Sin City Sheriff

Last Updated: 7:33 PM, October 31, 2012
Posted: 11:25 PM, October 27, 2012
On a recent episode of “Vegas,” CBS’ new period drama, Sheriff Lamb, played by Dennis Quaid, punches out a Chicago hood, cuffs him and marches him out of a casino. The Post asked the honest-to-goodness Ralph Lamb, now 85, if that event really happened.
“Yes it did,” he says. “His name was Johnny Roselli.” Roselli was then an underling of Sam Giancana, who ran the Chicago mob. “We never meant to get him hurt,” says Lamb. “I just give him a whoopin’ right there in front of everybody.”
From 1961 to 1979 Lamb was the law in Sin City. “I was the youngest sheriff in the United States,” he says in a soft, Southwestern drawl. “And I was there longer than anybody’s ever been there by 12 years.”
Lamb, who’s a technical adviser on the series, can spout stories about the old Las Vegas like the fountains in front of the Bellagio.
He first met Sinatra in the 1950s. “He’d get full of whiskey and like everybody get a little tough sometimes,” Lamb says of Ol’ Blue Eyes. “But he was all right; he wasn’t hard to handle.” Lamb developed a particular fondness for Dean Martin. “Dean was the kind of guy that would sit down and have a cup of coffee and visit and talk in between shows,” he says. “Just an easy guy to get along with.”
But Lamb interacted with more than just mobsters and headliners. In September 1963, John Kennedy came to town to make a speech at the Las Vegas Convention Center.
“They were all in the Sahara Hotel, had a whole suite of rooms there, the Secret Service and him,” says Lamb, who was also in the suite. “Let’s get out of here,” Lamb remembered Kennedy saying to him. “You’re the boss,” Lamb replied. The president and the sheriff made their way down to the hotel bar and were gone several minutes before the Secret Service knew Kennedy was missing. “They found me first,” Lamb says, chuckling. “And he’s just sitting there. He was a great guy.”
Shot in a studio an hour or so north of Los Angeles, “Vegas” has an amazing re-creation of the strip on Fremont Street, including the fictional Savoy casino. The slot machines are real and made of cast iron. The chairs were salvaged from a defunct casino. Set designers also built an exterior of the iconic Golden Nugget.
Though the show’s producers have gone to great expense to replicate the glory days of Las Vegas, it’s Lamb who’s the real McCoy. And the idea of bringing his story to the screen has been kicking around for a long time. The director Sam Peckinpah was the first interested in doing it, back in the early 1980s, Lamb says. Peckinpah had Clint Eastwood slated to play the sheriff.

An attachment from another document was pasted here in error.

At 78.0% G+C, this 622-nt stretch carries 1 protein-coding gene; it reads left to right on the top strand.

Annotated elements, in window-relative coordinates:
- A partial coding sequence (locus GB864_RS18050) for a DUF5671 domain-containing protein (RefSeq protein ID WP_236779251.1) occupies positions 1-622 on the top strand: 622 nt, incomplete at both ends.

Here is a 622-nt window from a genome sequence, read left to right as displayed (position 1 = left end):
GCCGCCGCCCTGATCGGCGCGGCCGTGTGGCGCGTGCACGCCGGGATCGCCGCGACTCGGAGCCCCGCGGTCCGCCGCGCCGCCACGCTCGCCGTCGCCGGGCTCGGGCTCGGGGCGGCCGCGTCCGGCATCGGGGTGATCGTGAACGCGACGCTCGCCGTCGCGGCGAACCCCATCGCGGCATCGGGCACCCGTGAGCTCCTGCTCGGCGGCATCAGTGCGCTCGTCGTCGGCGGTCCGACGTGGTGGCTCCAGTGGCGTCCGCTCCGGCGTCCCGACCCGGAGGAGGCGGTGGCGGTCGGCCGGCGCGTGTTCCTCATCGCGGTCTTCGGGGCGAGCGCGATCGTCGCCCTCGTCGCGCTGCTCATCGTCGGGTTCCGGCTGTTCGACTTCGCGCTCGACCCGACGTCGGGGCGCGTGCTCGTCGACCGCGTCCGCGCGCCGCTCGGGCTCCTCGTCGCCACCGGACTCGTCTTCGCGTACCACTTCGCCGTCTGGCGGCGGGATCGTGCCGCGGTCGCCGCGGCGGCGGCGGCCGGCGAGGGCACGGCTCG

“We were up in Livingston, Montana, writing a book and a play [screenplay],” Lamb says. Peckinpah died, however, before the project could get off the ground.
Lamb’s story found its way to television courtesy of Arthur Sarkissian, an executive producer of “Vegas.” Sarkissian met Lamb about six years ago through then MGM chairman Kirk Kerkorian. Like Peckinpah, Sarkissian had visions of his story on the big screen. He reached out to Nick Pileggi (“Goodfellas”) to write the screenplay. While the project was in the early stages of development, MGM was sold and Sarkissian held on to the property. It was then agents from William Morris approached him about a television series based on Lamb.
“He was John Wayne and Clint Eastwood rolled into one,” Sarkissian says of Lamb. “He wasn’t trying to impress anyone. He was just real.”
Pileggi and Greg Walker (“Without a Trace”) are co-creators of the series.
Lamb especially gets a kick out of being portrayed as a tough guy on the show. “I don’t know where that originated,” he says. “I never hit a guy with nothing but my fists.” And Lamb thinks the part is right up Quaid’s alley. “He’s done a great job with it,” he says. “So far, you know.”
When Lamb found out that he and Quaid share the same birthday (April 9), the sheriff gave the actor a pair of his cowboy boots, which Quaid wears.
Lamb still lives in Las Vegas. “I have a little home out at the northwest part of town,” he says. “Always where I lived.” And he wears his television celebrity loosely. “I don’t get really excited about anything,” he says. Still, Lamb receives calls “out of the woodwork” from people he’s known over the years who’ve seen the show advertized. But not from any of the mobsters he’s known.
“I think I might have outlived all them guys,” he said.